In our pine forest study, after 2-4 years of decomposition, when the litter began to lose its structural integrity and eventually became humus, the community of saprotrophic litter fungi was replaced by a totally different community dominated by mycorrhizal species (Figure 2). In well-decomposed litter and humus samples, ectomycorrhizal basidiomycetes, mainly within the genera Piloderma and Cortinarius, dominated the DNA pool together with ascomycetes, again from the Leotiomycetes and Dothideomycetes. Helotialean ascomycetes continued to play an important role at later stages of decomposition, but these taxa were different from the ones in less decomposed litter. Mycorrhizal symbiosis with conifers or ericaceous plants appears to be widespread throughout the Helotiales (Vralstad et al., 2002), and it is likely that the late helotialean colonisers were mycorrhizal. The Dothideomycetes recorded at later decomposition stages
Estimated age (Years) 0
Needles at abscission Litter 1
Fragmented litter Humus 1 Humus 2
E horizon Mineral soil
Needles at abscission Litter 1
Fungal community composition C:N ratio
0 20 40 60 80100% 0 30 60 90 120150
□ "early" fungi ( H known saprotrophic fungi )
□ "late" fungi ( H known mycorrhizal fungi )
Figure 2 The graph shows a 28 mm diameter core taken through the forest floor and upper mineral soil of a swedish P. sylvestris forest. In a study by Lindahl et al. (2007), 27 such cores were collected and subdivided into vertical horizons. The fungal communities in the different horizons were analysed using ITS-PCR and TRFLP in combination with cloning and sequencing. The results indicate that, as decomposition progresses, an 'early' community (here defined as taxa more abundant in litter samples than in humus samples) is replaced by a 'late' community (here defined as taxa more abundant in humus samples than in litter samples). Age estimates represent time since abscission, as determined by analysis of the content of 14C (from thermonuclear bomb tests). Fungal community composition in each horizon is related to carbon:nitrogen ratios. During the early, presumably saprotrophic phase, C:N decreases progressively with litter age. During the later, presumably mycorrhizal phase, C:N increases with age of the organic matter. In the mineral soil C:N ratios are slightly lower. Different letters in the C:N ratio bar diagram Indicate significant differences (P<0.05). Reproduced with publisher's permission from Lindahl et al. (2007). (See Colour Section)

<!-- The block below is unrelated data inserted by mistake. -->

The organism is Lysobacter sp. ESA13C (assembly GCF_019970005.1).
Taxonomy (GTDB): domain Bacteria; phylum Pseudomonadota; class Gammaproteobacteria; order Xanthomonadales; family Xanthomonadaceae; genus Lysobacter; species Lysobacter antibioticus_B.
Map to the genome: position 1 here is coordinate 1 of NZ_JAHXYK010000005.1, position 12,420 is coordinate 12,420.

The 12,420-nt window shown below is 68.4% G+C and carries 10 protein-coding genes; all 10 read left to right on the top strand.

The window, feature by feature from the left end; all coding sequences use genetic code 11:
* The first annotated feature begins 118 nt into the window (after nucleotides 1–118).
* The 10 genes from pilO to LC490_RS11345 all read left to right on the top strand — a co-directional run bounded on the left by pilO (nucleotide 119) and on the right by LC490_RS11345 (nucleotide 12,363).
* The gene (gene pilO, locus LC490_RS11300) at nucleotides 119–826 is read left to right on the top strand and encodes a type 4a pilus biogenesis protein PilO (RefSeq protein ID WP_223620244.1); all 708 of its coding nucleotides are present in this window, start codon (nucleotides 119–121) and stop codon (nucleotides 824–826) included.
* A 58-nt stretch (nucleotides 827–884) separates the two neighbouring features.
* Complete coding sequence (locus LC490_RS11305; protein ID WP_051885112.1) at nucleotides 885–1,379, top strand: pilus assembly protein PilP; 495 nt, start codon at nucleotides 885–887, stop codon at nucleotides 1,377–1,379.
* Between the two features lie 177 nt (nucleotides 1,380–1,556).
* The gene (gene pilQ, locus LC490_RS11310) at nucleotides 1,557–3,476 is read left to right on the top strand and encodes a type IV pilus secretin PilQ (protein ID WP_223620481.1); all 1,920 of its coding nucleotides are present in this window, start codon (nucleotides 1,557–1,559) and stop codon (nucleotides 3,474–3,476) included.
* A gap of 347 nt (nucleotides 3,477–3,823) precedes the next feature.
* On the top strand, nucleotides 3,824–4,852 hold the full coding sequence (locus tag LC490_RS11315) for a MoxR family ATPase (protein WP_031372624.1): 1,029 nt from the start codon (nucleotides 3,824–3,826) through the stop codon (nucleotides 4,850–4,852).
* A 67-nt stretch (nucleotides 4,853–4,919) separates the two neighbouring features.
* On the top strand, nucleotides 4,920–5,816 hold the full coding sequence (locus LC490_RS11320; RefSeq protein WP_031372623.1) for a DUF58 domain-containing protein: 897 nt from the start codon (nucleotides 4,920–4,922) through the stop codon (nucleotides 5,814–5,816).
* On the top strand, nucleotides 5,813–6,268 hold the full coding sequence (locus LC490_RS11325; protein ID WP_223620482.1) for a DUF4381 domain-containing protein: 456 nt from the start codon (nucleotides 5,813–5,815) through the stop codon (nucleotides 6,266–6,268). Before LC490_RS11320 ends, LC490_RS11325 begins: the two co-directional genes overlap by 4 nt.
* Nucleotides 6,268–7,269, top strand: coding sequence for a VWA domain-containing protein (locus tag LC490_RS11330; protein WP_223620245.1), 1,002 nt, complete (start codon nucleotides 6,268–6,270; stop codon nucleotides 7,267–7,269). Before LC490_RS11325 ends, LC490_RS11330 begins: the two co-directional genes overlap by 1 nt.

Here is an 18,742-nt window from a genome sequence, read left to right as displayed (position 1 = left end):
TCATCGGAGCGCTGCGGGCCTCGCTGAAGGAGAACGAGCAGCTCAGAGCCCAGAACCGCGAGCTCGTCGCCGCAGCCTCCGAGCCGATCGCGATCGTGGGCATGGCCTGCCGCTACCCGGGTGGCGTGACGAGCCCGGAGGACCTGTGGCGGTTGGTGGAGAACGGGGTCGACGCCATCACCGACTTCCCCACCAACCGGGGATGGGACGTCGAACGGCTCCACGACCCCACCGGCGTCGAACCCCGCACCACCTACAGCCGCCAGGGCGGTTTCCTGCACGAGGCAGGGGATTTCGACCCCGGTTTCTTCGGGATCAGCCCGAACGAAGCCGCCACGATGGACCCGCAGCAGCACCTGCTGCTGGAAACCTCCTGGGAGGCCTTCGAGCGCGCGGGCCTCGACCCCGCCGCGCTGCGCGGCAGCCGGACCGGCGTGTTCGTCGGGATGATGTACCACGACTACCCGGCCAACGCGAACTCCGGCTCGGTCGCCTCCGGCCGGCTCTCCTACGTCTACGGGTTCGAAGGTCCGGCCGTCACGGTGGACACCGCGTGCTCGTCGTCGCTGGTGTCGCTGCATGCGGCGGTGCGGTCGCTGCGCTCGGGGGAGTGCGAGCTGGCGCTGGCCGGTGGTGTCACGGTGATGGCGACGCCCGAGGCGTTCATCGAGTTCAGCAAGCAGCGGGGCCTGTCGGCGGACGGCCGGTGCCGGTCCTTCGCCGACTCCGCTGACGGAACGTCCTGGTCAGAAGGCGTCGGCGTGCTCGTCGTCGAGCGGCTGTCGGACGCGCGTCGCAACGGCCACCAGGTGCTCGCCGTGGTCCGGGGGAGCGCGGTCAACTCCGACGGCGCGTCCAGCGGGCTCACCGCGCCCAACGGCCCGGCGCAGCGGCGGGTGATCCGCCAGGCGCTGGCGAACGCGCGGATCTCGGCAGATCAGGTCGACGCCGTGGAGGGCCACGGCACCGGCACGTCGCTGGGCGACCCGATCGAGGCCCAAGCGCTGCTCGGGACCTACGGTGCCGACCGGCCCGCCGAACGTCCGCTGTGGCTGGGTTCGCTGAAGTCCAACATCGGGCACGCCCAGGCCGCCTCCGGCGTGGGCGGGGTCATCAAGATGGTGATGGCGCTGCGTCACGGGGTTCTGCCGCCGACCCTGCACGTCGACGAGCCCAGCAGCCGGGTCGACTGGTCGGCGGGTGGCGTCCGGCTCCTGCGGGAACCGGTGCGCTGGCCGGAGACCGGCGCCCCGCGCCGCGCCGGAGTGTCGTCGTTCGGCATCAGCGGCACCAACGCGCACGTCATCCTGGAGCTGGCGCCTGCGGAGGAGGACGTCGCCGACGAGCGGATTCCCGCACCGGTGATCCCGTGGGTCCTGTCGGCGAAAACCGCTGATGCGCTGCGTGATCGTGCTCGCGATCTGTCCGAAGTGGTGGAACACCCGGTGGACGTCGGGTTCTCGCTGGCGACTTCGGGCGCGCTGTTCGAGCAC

belonged to the genus Capronia, in which taxa have been identified as my-corrhizal symbionts of ericaceous plants (Allen et al., 2003). In addition, we recovered DNA from a group of recently discovered fungi, only distantly related to other ascomycetes, which hitherto have been described only in terms of their DNA sequence (Schadt et al., 2003). DNA sequences attributed to this intriguing group have also been obtained from mycorrhizal pine roots (Rosling et al., 2003), suggesting that they are root-associated. Thus, almost all the fungi detected in the litter-humus after a few years of saprotrophic decomposition were recognised as, or presumed to be, mycorrhizal. In soil microcosms, we demonstrated antagonistic interactions between a saprotrophic basidiomycete and certain ectomycor-rhizal fungi (Lindahl et al., 1999). The outcome of the combative interactions was strongly affected by the amount of resources available to the saprotroph (Lindahl et al., 2001). Together these observations suggest that litter saprotrophs, when their cellulose supply is depleted, are out-competed by mycorrhizal fungi that have direct access to plant-derived photo-assimilates. The spatial separation of the two functional groups of fungi may simply reflect the fact that saprotrophs obtain their carbon predominantly from litter, deposited from above, whereas mycorrhizal fungi obtain their carbon from roots that enter the forest floor from below.
Particularly noteworthy is the absence of sequences from typical 'soil fungi', such as Trichoderma and Penicillium, in the clone-libraries. According to conventional isolation-based studies, these genera usually dominate at later stages of litter decomposition (e.g. Widden and Parkinson, 1973; Soderstrom and Baath, 1978; Frankland, 1998; Virzo de Santo et al., 2002), and their absence in the DNA pool highlights the practical problems involved in isolating representative fungi from litter and soil. Most mycorrhizal fungi grow very slowly on agar plates, and many do not grow at all. When the dominant fungi in a sample fail to grow out on agar, opportunistic fungi, that initially constitute a very small fraction of the biomass in the sample or are present only as spores, may rapidly take over the agar plates. For example, Virzo de Santo et al. (2002) studied fungal colonisation of coniferous litter and observed dominance of basidiomycete mycelium on the litter from after 6 months and further throughout the entire 4-year experiment. However, when litter fragments were placed on malt agar plates, basidiomycetes were isolated only during the first 2 years, and were subsequently replaced by Trichoderma, Penicillium and Mucor species. These apparently conflicting observations are consistent with colonisation of well-decomposed litter primarily by slower growing mycorrhizal basidiomycetes, which escape detection using conventional isolation methods.
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